Daily Independent (Ashland, KY)


September 11, 2009

No good options — 09/13/09

Unemployment fund deficit may force a business tax hike

As if state government did not already have enough economic headaches comes the not-too-surprising news that the state’s fund that pays unemployment benefits is gushing red ink.

Like most other states, Kentucky currently is borrowing money from the federal government to continue providing assistance to unemployed residents, but barring an economic recovery that includes the creation or restoration of thousands of jobs, the federal unemployment tax on businesses could be automatically increased to start paying back what the state owes the federal government.

With scores of small businesses in this state already eliminating jobs and making other costs in a continuing struggle to survive, an increase in taxes is about the last thing they need. In fact, forcing businesses to pay more to the government is a sure way of curtailing an already weak economic recovery.

Last week Gov. Steve Beshear sent a letter to Kentucky’s congressional delegation asking them to support an extension of emergency unemployment benefits. The emergency benefits are for people who have exhausted tradition unemployment benefits without finding a job. Beshear said almost 123,000 people in Kentucky have claimed emergency unemployment benefits in the past year. The number continues to grow by between 800 and 1,200 each week, the governor said.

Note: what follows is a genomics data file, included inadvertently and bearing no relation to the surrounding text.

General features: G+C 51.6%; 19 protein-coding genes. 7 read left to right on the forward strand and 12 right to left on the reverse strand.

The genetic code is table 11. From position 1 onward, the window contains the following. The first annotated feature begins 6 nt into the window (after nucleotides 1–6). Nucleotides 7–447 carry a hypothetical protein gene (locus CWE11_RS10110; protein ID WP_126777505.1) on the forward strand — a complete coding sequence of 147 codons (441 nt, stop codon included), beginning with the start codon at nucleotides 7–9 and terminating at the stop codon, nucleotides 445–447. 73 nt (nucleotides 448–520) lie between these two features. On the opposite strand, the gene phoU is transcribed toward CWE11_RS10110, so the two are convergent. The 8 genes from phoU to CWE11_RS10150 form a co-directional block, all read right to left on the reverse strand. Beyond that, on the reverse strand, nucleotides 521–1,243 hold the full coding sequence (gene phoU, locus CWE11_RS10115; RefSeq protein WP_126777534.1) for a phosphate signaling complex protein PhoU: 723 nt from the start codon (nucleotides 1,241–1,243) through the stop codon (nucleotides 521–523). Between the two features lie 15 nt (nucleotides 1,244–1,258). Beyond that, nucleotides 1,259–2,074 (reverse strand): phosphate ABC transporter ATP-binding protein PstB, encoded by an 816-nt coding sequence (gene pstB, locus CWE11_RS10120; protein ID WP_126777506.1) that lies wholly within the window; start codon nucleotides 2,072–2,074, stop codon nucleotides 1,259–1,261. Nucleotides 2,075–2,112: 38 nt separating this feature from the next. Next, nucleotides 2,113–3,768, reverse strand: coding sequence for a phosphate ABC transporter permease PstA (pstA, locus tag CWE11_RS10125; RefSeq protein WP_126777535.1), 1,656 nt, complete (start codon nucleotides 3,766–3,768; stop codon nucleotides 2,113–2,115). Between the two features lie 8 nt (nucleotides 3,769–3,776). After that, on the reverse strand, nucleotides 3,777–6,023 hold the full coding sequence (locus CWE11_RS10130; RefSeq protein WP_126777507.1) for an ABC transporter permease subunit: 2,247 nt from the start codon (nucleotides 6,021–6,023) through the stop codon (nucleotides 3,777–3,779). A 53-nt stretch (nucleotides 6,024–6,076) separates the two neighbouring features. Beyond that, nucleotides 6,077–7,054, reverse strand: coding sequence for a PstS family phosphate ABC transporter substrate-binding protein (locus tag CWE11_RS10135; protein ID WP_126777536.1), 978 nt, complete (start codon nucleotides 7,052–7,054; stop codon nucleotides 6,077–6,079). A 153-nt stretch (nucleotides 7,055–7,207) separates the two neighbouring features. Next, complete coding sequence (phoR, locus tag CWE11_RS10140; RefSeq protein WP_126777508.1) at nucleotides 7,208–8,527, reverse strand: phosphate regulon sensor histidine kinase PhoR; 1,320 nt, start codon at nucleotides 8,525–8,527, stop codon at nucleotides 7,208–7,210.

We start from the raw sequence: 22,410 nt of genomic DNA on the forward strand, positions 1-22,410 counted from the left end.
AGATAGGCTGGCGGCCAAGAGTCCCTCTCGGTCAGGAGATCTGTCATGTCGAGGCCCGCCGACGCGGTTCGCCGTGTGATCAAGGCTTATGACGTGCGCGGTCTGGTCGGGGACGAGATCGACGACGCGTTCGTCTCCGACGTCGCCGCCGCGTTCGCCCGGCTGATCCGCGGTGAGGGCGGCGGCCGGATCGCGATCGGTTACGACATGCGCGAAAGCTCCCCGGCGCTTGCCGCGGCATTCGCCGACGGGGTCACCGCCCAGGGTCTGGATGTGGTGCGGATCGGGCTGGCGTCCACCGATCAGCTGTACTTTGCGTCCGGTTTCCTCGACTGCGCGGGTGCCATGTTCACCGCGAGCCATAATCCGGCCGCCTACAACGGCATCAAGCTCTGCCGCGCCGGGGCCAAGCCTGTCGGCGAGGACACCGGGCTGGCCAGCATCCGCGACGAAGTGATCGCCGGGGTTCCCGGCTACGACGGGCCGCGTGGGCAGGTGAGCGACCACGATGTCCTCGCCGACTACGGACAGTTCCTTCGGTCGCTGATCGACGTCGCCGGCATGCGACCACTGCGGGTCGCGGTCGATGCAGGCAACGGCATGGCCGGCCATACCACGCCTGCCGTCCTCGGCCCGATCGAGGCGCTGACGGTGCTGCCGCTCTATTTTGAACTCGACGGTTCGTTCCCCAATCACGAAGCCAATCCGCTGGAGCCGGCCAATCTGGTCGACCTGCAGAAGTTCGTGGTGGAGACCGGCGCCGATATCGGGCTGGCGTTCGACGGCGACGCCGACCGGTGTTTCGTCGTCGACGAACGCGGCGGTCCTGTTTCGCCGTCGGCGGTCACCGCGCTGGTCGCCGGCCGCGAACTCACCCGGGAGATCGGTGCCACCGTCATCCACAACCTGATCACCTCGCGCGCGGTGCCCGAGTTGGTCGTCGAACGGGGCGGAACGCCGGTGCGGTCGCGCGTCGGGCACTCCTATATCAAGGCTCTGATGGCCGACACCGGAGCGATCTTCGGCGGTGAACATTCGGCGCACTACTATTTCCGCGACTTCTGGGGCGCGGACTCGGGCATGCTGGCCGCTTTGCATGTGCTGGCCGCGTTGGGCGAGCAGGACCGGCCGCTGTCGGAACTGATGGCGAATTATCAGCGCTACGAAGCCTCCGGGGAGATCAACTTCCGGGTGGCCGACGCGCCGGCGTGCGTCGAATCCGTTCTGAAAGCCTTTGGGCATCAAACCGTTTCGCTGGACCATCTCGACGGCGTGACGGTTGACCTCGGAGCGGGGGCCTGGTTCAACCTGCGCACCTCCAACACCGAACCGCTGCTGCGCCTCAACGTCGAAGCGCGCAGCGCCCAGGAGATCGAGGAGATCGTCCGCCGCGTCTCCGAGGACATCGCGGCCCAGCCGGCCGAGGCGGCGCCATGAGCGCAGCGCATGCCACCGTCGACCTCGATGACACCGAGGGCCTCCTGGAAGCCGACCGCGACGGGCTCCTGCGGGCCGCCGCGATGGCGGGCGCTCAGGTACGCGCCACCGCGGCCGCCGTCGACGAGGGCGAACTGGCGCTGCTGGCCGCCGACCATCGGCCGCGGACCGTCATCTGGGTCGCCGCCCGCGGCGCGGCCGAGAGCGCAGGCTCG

Meanwhile, a task force the governor appointed to recommend how to shore up the state’s unemployment insurance trust fund was told things aren’t expected to get much better any time soon.

Kentucky’s unemployment rate stands at 11 percent, according to July data, and averaged 10.1 percent for each month of 2009. Unemployment is up in all 120 Kentucky counties.

Kentucky’s unemployment trust fund indebtedness is likely to grow, Dr. Wayne Vroman of the Urban Institute told the task force last week. It could find itself short by as much as $1 billion over the next several years. The state takes in about $700,000 in taxes annually on employers but has been paying out around $1.2 billion in benefits since the prolonged economic downturn began.

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